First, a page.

Apple and Samsung were fined Wednesday for software updates that Italy’s antitrust watchdog said slowed down users’ phones.
The Italian Competition Authority, or AGCM, fined Apple and Samsung 5 million euros (about $5.7 million) each for releasing software updates that “significantly reduced” the performance of phones, the AGCM said in a statement.
Both companies urged people to install updates that weren’t “adequately supported by their devices,” the AGCM said, adding that Apple and Samsung failed to provide customers with an “effective way to recover the full functionality of their devices.” This pushed consumers to buy new devices, according to the AGCM.
Apple was fined an additional 5 million euros for allegedly failing to provide adequate information on how to maintain and replace phone batteries.
Last December, Apple acknowledged that its iOS software slows down the performance of older iPhones. The company says iOS does this to counteract problems in aging lithium-ion batteries. After facing criticism over its battery policies, Apple apologized formally and offered battery replacements for $29, a program set to end Dec. 31.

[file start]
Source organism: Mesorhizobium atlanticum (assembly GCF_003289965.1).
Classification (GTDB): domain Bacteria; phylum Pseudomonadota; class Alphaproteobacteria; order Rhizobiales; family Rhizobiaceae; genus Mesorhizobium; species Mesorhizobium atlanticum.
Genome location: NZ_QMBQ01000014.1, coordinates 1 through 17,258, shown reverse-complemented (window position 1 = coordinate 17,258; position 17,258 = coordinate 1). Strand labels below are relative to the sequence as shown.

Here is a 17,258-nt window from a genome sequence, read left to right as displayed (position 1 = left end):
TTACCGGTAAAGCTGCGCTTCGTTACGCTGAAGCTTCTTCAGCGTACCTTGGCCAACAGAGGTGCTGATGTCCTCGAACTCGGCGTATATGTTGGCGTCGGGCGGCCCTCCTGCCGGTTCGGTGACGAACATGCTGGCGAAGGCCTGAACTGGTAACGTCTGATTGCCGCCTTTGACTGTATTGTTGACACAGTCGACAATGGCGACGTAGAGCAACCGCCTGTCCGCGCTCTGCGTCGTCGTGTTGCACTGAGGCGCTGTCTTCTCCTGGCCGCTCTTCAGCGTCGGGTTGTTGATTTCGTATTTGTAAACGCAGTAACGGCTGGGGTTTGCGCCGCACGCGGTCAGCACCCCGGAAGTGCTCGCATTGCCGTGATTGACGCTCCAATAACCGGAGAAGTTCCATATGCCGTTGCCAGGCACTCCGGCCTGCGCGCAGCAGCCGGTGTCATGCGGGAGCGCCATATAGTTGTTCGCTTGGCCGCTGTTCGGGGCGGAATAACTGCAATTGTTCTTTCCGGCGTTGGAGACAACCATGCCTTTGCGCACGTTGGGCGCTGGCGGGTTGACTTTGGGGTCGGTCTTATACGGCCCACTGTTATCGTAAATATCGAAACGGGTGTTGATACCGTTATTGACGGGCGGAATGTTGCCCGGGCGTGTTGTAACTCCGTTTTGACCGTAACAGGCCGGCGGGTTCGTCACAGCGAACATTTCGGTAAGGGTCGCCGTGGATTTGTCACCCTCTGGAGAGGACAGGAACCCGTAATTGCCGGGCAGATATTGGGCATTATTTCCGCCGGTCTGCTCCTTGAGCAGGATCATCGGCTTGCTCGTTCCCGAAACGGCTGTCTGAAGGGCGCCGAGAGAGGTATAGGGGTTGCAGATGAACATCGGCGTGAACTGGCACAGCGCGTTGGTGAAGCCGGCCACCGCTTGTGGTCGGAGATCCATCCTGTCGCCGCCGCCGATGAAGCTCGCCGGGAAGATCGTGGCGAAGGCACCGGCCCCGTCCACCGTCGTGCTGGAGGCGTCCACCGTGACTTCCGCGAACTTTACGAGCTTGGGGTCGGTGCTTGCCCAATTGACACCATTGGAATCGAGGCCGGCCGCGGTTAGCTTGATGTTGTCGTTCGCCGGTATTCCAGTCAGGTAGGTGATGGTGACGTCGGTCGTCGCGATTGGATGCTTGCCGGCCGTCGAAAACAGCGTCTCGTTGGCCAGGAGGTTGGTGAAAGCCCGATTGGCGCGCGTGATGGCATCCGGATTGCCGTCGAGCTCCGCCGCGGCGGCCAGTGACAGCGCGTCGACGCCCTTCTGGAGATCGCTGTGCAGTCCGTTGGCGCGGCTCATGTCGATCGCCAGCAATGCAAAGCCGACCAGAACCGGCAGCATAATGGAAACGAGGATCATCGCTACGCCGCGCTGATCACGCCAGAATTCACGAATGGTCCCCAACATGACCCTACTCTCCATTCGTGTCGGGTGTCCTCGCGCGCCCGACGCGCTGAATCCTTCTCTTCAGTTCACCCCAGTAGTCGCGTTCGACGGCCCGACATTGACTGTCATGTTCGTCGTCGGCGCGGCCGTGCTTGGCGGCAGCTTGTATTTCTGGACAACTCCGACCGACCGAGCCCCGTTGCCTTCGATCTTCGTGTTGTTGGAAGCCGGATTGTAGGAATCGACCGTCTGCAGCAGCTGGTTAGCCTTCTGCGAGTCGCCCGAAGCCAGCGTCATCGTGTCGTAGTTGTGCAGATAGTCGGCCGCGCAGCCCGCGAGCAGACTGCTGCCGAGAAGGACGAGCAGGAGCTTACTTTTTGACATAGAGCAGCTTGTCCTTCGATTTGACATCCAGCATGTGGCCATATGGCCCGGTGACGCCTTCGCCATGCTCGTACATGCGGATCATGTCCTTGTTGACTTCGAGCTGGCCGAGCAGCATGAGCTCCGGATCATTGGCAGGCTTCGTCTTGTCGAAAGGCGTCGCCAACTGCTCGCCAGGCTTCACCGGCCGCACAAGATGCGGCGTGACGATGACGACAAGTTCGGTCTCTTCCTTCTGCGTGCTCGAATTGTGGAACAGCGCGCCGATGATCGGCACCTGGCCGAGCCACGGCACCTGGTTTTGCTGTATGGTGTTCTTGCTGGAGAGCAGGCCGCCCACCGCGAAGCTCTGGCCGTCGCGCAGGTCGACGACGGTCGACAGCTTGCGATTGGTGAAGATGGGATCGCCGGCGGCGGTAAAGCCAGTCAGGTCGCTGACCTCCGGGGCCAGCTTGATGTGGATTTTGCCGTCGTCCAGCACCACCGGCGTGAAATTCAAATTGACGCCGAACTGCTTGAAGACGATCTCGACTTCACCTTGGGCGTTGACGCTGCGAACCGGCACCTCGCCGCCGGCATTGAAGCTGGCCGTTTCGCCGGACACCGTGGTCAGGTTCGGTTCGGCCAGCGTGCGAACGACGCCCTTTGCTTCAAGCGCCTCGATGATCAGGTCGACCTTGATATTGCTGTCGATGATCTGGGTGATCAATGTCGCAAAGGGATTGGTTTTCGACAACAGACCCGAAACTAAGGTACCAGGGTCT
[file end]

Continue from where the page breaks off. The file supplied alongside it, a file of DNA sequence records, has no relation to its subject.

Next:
Apple has denied that phones were slowed in order to get customers to buy new models. The company didn’t respond to a request for comment.
Samsung denied it slowed down phones and said it will appeal the decision.
“We are disappointed with the Italian Competition Authority … decision,” a Samsung spokesperson said in an email statement. “Samsung did not issue any software update that reduced the Galaxy Note 4’s performance. In contrast, Samsung has always released software updates enabling our customers to have the best experience possible.”
Both smartphone makers were also ordered to publish a declaration on the Italian page of their websites informing consumers about the AGCM’s decision.